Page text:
Saturday, September 22, 2012

Small Boy, Big Disease

Imagine voluntarily giving up your favorite food for forty days. If you are one of the millions of Christians worldwide who observe Lent, this is likely a familiar exercise for you. This has been my experience for the past 10 years or so, and it’s a challenge that I have come to look forward to most years.

Now imagine giving up multiple common foods for an entire year or so, not for your own benefit but for the good of someone else. Eating just to maintain your own well-being becomes exponentially more challenging and often requires careful advance planning. Social eating—at restaurants, parties, and staff meetings—becomes almost impossible. This has been my experience for the past five months, since we discovered that our daughter has sensitivities to dairy, soy, wheat, and possibly corn—the four most common sources of the additives that are found in most prepared (grocery and restaurant) foods. I’d like to say that I have handled this challenge with the grace and equanimity that Lent seems to inspire, but I can’t. Even knowing that it’s for my daughter’s good, and, in the grand scheme of life, is only for a fleeting moment, it’s been a long, tough road—and it’s not over yet. Only after meeting with a feeding specialist a few weeks ago have I begun to make peace with this reality.

NOW imagine having to give up eating anything at all for the rest of your life. Nothing by mouth ever again. You can go out with your family and friends to a restaurant, but while they get to choose anything they like off the menu, the only thing you’ll be enjoying is the conversation. And this reality will be your new normal—it will never be otherwise. How would you feel? Sad? Angry? Bitter? Finally, imagine that the recipient of this diagnosis isn’t you, but your young son or daughter. What other emotions would you add to the list? This is my two year-old nephew’s experience, and the experience of thousands of other children who have gastro-intestinal complications of mitochondrial disease.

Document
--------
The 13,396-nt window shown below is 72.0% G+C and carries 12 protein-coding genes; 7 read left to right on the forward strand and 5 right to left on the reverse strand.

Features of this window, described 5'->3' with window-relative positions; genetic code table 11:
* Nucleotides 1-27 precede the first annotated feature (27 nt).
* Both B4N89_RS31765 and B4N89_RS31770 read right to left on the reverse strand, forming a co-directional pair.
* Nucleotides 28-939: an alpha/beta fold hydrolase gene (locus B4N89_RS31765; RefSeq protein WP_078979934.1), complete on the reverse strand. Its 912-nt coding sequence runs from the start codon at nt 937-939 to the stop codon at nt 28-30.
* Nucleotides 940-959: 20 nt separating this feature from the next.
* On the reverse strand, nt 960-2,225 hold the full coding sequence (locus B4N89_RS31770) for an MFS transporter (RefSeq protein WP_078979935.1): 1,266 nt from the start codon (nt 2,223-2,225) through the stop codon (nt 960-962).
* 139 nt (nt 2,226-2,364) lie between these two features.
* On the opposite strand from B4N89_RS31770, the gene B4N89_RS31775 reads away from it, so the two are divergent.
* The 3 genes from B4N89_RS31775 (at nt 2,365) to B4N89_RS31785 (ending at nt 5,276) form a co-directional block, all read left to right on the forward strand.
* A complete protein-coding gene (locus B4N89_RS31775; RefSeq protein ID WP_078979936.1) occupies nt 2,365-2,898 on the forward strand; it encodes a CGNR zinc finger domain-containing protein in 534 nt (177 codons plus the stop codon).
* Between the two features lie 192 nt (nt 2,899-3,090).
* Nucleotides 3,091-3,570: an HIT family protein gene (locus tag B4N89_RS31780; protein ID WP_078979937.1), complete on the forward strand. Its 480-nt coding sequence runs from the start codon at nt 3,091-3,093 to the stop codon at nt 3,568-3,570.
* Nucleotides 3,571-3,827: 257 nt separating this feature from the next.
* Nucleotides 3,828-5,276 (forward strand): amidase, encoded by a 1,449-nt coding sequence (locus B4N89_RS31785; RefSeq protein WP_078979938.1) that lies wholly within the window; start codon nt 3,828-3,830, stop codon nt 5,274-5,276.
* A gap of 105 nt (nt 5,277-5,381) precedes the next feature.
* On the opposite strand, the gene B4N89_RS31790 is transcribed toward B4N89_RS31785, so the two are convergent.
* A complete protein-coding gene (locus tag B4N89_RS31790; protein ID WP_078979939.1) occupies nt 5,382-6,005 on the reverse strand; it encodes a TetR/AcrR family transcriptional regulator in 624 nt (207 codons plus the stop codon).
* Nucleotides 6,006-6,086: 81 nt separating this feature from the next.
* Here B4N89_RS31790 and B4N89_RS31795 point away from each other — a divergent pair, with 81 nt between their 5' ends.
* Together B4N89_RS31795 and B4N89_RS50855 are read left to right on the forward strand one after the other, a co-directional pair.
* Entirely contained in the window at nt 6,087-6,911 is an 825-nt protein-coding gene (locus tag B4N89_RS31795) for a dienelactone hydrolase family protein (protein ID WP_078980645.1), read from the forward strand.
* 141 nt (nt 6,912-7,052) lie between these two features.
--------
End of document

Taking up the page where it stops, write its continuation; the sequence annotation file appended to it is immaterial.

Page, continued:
Mitochondrial disease is actually a blanket term for a number of chronic, genetic conditions and complexes--some of which haven’t even been named yet—that involve the failure of not just organs but entire systems of organs within the body. These organs fail because the mitochondria—the parts of the cell that convert the proteins, fats and carbohydrates in food into the energy needed for the cells to perform their various functions—fail, causing injury and even death to the cell they occupy. Mitochondrial disease is difficult to detect, in part because it is so poorly understood, and in part because doctors understandably focus their attention on the secondary conditions the disease causes.  Typically, mitochondrial disease is considered when three different organ systems appear to be affected, or when a secondary disease presents with atypical symptoms, but even then it can take years for a diagnosis. For up-to-date, reputable information about mito, check out Mito Action and the UMDF website.

My sweet, smiling nephew, Taavi, has struggled with a host of health issues since his birth nearly two years ago. He has had severe GERD (reflux) from the beginning, and it ultimately had to be treated with a surgical (“Nissen”) procedure and the placement of his first feeding tube at 8 months. At nine months, even with the addition of extra calories to the formula fed to him via the g-tube, he stopped gaining weight and was diagnosed as failure to thrive. A gastric emptying test a few months later determined that his digestive was essentially paralyzed and therefore unable to digest food and absorb the nutrients needed for life and growth--a condition known as gastroparesis, for which there is no cure. Taavi has been dependent on his feeding tubes ever since, and he will remain dependent on them for the rest of his life, unless a cure is found. In addition to his digestive troubles, he has also been diagnosed with hip dysplasia (corrected surgically at 5 months of age), gross developmental delays that began to be apparent as early as his first month, thrombocytopenia (a low platelet count that caused a minor brain hemorrhage at birth and left him with two lesions on his brain), Sandifer’s syndrome (seizure-like spasms related to severe GERD), hypotonia (low muscle tone), conductive hearing loss and mastoid disease, dysphagia (difficulty swallowing), feeding intolerance, intestinal dysmotility, ataxia (lack of control over muscle movements), apraxia (hard to describe; read this page for more information), an inability to regulate his body temperature, increased sensitivity to pain, and strabismus (crossed eyes).  About a year ago, his doctors began to fit the pieces together. They suspected a metabolic disorder of some kind and eventually diagnosed him with mitochondrial disease. He has spent much of his short life so far being poked, prodded, tested, and operated on. Yet he has a ready smile for those he interacts with.